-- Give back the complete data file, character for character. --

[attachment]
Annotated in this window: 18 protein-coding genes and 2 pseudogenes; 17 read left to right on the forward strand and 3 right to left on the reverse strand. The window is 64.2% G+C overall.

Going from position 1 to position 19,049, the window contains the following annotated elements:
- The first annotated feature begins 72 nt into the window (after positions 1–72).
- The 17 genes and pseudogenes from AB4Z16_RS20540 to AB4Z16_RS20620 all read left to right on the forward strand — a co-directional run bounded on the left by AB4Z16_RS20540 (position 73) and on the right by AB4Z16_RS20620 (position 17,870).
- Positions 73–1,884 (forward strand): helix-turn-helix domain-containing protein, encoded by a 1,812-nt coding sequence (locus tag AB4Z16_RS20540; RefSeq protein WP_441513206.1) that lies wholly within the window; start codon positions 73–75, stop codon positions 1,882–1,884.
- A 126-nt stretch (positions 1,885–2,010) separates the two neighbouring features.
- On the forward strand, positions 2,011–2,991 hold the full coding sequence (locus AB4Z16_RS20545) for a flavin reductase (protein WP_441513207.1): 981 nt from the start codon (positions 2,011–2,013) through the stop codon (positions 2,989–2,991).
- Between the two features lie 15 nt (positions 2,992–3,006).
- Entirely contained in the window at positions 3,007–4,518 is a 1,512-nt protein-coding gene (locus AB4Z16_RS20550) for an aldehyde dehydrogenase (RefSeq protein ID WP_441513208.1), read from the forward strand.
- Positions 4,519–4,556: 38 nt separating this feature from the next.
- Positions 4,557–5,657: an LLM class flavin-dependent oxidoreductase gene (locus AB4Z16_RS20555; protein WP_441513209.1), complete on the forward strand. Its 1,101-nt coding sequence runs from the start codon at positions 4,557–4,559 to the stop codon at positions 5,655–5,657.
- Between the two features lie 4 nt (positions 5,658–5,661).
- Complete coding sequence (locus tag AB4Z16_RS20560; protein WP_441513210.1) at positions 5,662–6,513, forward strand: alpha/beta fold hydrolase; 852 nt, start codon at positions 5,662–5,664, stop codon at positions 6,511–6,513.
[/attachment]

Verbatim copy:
Annotated in this window: 18 protein-coding genes and 2 pseudogenes; 17 read left to right on the forward strand and 3 right to left on the reverse strand. The window is 64.2% G+C overall.

Going from position 1 to position 19,049, the window contains the following annotated elements:
- The first annotated feature begins 72 nt into the window (after positions 1–72).
- The 17 genes and pseudogenes from AB4Z16_RS20540 to AB4Z16_RS20620 all read left to right on the forward strand — a co-directional run bounded on the left by AB4Z16_RS20540 (position 73) and on the right by AB4Z16_RS20620 (position 17,870).
- Positions 73–1,884 (forward strand): helix-turn-helix domain-containing protein, encoded by a 1,812-nt coding sequence (locus tag AB4Z16_RS20540; RefSeq protein WP_441513206.1) that lies wholly within the window; start codon positions 73–75, stop codon positions 1,882–1,884.
- A 126-nt stretch (positions 1,885–2,010) separates the two neighbouring features.
- On the forward strand, positions 2,011–2,991 hold the full coding sequence (locus AB4Z16_RS20545) for a flavin reductase (protein WP_441513207.1): 981 nt from the start codon (positions 2,011–2,013) through the stop codon (positions 2,989–2,991).
- Between the two features lie 15 nt (positions 2,992–3,006).
- Entirely contained in the window at positions 3,007–4,518 is a 1,512-nt protein-coding gene (locus AB4Z16_RS20550) for an aldehyde dehydrogenase (RefSeq protein ID WP_441513208.1), read from the forward strand.
- Positions 4,519–4,556: 38 nt separating this feature from the next.
- Positions 4,557–5,657: an LLM class flavin-dependent oxidoreductase gene (locus AB4Z16_RS20555; protein WP_441513209.1), complete on the forward strand. Its 1,101-nt coding sequence runs from the start codon at positions 4,557–4,559 to the stop codon at positions 5,655–5,657.
- Between the two features lie 4 nt (positions 5,658–5,661).
- Complete coding sequence (locus tag AB4Z16_RS20560; protein WP_441513210.1) at positions 5,662–6,513, forward strand: alpha/beta fold hydrolase; 852 nt, start codon at positions 5,662–5,664, stop codon at positions 6,511–6,513.